In previous films, Dracula’s transformation from dapper nobleman to evil monster was achieved through facial expressions and the use of shadows, the effect utilized expertly by Lugosi and Lee. But with Blacula, the prince’s demonic look comes courtesy of the makeup department, his face transformed via thick sideburns, arched eyebrows, sunken cheeks and long, sharp fangs. By the time Tina learns of Mamuwalde’s fate, she has already fallen in love with him and is prepared to join him in life everlasting. Not too bad for a guy who, when aroused by blood lust and sexual passion, looks a bit like a cross between a punk rocker and a werewolf!
The Romance of the Vampire
Yet another reboot of Dracula in 1979 included the tagline“A Love Story,” played as a romantic version that attempts to humanize the vampire and showcase him in a new light—that of the passionate lover. Frank Langella played the lead, imbuing his Dracula with a handsome elegance, a debonair and urbane style befitting a nobleman in a black satin cape. His sexy, smoldering eyes certainly melted the hearts of Lucy Seward and Mina Van Helsing (their roles reversed and names changed), if not their will powers. According to Langella in a 2017 interview, he wanted to explore sides of the character which weren’t shown before: “I decided he was a highly vulnerable and erotic man, not cool and detached and with no sense of humor or humanity. I didn’t want him to appear stilted, stentorian or authoritarian as he’s often presented. I wanted to show a man who, while evil, was lonely and could fall in love.”
Langella also understood that the attraction that the character produced among women became the key to realizing his enormous power of seduction. Over a candlelit dinner with Miss Lucy, Count Dracula rhapsodizes about immortality in his suave, elegant voice as if he could easily coax moonlight into champagne. The scene when he finally wins over Lucy, seduces her, and drinks her blood becomes an erotic ebb and flow of bodies, shadowed, writhing figures bathed in red hues of their life force.
“Dracula as a character is very erotic,” Langella opined. “A woman can be totally passive with Dracula; ‘he made me drink, I couldn’t help it.’ …Dracula seems to represent a kind of doorway to sexual abandonment not possible with a mere mortal. Besides, he’s offering immortality. Actually, I can’t think of a woman who wouldn’t like to be taken if it’s with love. If you take a woman by force and at the same time gently, you can’t fail.”
And what woman could resist such a temptation—a tall, handsome, elegant man of nobility, a fantastic lover who is really a loner in need of love—the fact that he’s one of the undead is not necessarily a stumbling block to a lasting relationship.
And that brings us to Francis Ford Coppola’s 1992 film, Bram Stoker’s Dracula, a fascinating tale that jettisons the Gothic look and extols an exotic approach peppered with Eastern European and Byzantium folklore and mysticism. Coppola closely followed the Stoker narrative even though the movie gets bogged down at times in literary interpretation and the Victorian zeitgeist. Despite his various changes into monstrous forms, Dracula is still played as a seducer and even a sympathetic man, once a Christian warrior betrayed by God and who is now doomed to walk the earth while waiting out the ages for his lost love to be returned to him.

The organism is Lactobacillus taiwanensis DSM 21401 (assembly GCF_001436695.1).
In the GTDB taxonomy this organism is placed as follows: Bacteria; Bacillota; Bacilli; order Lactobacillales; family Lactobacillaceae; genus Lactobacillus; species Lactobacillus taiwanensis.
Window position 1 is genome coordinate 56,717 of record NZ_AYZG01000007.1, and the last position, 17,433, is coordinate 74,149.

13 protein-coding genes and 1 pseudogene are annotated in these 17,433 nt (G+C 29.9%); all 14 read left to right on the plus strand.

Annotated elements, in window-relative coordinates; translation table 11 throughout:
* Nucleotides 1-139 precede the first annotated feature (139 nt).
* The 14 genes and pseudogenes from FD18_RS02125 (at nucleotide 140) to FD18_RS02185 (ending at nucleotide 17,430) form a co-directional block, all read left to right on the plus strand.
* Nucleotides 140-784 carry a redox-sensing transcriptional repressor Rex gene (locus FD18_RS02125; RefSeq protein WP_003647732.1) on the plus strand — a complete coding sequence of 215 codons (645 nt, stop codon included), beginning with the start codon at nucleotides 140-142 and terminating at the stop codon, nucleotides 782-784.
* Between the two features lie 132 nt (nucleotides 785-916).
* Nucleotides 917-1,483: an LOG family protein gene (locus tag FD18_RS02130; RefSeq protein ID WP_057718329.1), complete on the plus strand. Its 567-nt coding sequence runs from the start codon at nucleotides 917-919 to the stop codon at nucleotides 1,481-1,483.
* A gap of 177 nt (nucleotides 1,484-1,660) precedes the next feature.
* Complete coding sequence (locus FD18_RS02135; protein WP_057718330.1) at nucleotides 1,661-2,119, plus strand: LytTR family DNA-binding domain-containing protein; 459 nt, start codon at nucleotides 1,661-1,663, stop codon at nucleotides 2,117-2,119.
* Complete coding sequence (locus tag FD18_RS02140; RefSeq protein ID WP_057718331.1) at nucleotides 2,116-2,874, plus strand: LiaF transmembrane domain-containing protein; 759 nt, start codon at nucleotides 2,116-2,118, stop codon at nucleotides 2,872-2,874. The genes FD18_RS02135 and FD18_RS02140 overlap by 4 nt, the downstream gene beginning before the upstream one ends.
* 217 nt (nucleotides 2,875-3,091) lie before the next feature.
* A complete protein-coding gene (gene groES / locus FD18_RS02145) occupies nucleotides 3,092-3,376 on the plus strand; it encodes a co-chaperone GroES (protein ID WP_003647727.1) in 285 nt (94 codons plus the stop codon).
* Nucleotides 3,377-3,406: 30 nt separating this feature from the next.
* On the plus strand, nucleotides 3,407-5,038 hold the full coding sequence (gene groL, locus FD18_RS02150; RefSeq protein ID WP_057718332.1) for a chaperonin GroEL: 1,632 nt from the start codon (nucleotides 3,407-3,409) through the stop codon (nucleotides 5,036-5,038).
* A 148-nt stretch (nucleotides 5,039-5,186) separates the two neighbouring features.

Traveling from his eerie, mist-shrouded castle, Dracula trades his beloved Transylvania for the hustle and bustle of Nineteenth Century London. Here he pursues Mina Murray, who looks exactly like his lost love Elisabeta. Forget that Mina is engaged to Jonathan Harker. Where a vampire is concerned, mortal betrothals are meant to be broken.
The count introduces himself to Mina as Prince Vlad, and soon she becomes intrigued with the nobleman’s enigmatic and compelling charms, calling him her strange friend. In this interpretation, Dracula relies more on magic than on any physical and romantic prowess to seduce Mina. Once he makes her his supplicant, she willingly submits to his physical embraces and kisses. It is only when the count reveals his true self and admits to murdering her dear friend Lucy that Mina feels pangs of revulsion and lashes out. Yet the deep stirrings inside of her, the rekindled passions of the dead Elisbeta, becomes too strong for her to ignore and she begs him to make her his immortal bride. But in the end, Dracula realizes he cannot subject Mina to an eternal life of hunger, and begs her to free him from his self-induced prison of evil and damnation.
According to Director Coppola, he was attracted to the sensual elements of Stoker’s tale and wanted portions of the film to resemble “an erotic dream.” In a 2018 interview, Gary Oldman, who plays the Count, said he loved the line: “I have crossed oceans of time to find you.” And: “You have to love someone that much to say a line like that.”
In other films, Dracula has been portrayed as a comedic ladies’ man in the spoof, Dead and Loving It; a rapacious, disfigured creature in Nosferatu, the Vampyre; and even a salacious blood-starved dandy in the X-rated Blood of Dracula (formally Andy Warhol’s Dracula.) So it seems that whatever our tastes, there is always a Count to please.
Perhaps the film critic Roger Ebert said it best: “Many women are flattered when a man says he has waiting all of his life for them. But if he has been waiting four centuries?” Hum, ladies…better do some fact-checking first before you make that “forever” commitment—you never know how many other females he’s “fed” that line to in the last century!
DEBRA McREYNOLDS lives in El Paso, Texas, and writes mysteries, horror and romance ebooks under the pen name of Marva Dale. She is the author of the Death by the Decade Series—mystery thrillers focused on each decade from the 1920s to the present. For more information, visit her website marvadalebooks7.webnode.com